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Jerry Brown Arts Festival this weekend in Hamilton, Alabama

Potter Jerry Brown, left, with his mule Blue who helps turn the clay.
Potter Jerry Brown, left, with his mule Blue who helps turn the clay.

The eighth-annual Jerry Brown Arts Festival kicks off this weekend in Hamilton, Alabama with guest artist Charlie Lucas headlining the event. The JBAF was named in honor of ninth-generation potter Jerry Brown.

Brown, who was awarded in 1992 with a National Heritage Fellowship and in 2003 with an Alabama Heritage Award from the Alabama State Council on the Arts said he is eagerly anticipating the event.

"I feel like it's going to be one of the best ones," Brown said. "The atmosphere is different. We have lots of people calling. They feel that we have a good thing going."

Marla Minter, public relations chairperson for the Northwest Alabama Arts Council echoed Brown's feelings.

"We feel like the festival is creating its own tradition, it's beginning to have a life of its own," she said.

"Jerry's goal when he created the festival in 2003 was to be thought of in the same respect as Kentuck," Minter said, referring to the internationally known Kentuck Festival of the Arts held each October in Northport, Alabama.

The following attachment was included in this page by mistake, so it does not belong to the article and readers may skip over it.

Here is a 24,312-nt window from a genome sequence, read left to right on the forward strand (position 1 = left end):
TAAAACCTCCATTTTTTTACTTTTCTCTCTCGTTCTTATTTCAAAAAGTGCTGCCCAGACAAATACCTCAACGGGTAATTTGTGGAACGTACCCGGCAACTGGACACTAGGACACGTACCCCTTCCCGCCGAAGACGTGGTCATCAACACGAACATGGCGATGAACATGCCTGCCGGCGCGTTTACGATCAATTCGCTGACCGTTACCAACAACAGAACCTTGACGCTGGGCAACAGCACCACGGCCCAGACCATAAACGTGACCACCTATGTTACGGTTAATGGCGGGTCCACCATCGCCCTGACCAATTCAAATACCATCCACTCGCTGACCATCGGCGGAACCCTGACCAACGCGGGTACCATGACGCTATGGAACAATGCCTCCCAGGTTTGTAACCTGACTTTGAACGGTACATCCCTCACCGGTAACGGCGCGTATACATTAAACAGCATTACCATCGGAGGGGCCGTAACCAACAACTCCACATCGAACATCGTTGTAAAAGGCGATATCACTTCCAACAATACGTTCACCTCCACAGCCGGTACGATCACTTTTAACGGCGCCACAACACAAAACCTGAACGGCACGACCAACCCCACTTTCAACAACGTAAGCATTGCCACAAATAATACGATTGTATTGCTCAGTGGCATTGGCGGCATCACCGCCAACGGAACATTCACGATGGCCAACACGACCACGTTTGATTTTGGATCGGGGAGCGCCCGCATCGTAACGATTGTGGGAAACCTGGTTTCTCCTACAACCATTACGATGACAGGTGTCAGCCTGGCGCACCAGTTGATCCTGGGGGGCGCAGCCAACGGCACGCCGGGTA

"(The JBAF) can be another Kentuck," Brown said. "It's not as big but it's just as good."

Minter said this year's festival will include 69 artists from five states.

"In the last two years we have doubled in artists," she said.

Brown said this weekend's festival will feature artisans who make such items as turkey calls, knives, brooms, quilts, jewelry and baskets. A blacksmith and a weaver will be on hand to demonstrate their various techniques.

Having guest artist Charlie Lucas attend is a big plus for the event Brown said.

The internationally known metal sculptor Charlie "Tin Man" Lucas said he can't wait for the event.

"I feel like it's one of the festivals I should have gone to already. I owe them a big hand of thanks because it takes a lot to put a festival together," Lucas said.

Lucas, who has shown his art in galleries all across the United States is from the flat lands of south Alabama. He said he is eagerly anticipating his visit to the hill country of Northwest, Alabama.

"I'm real excited about this because this is new for me. I want them to know about what's going on in Selma and Montgomery. It's like sharecropping. Right now we're sharing our crops," he said.

The festival runs from 9 AM to 5 PM Saturday and from 10 AM to 4 PM Sunday. There is no admission fee.

Directions to the JBAF can be found here.


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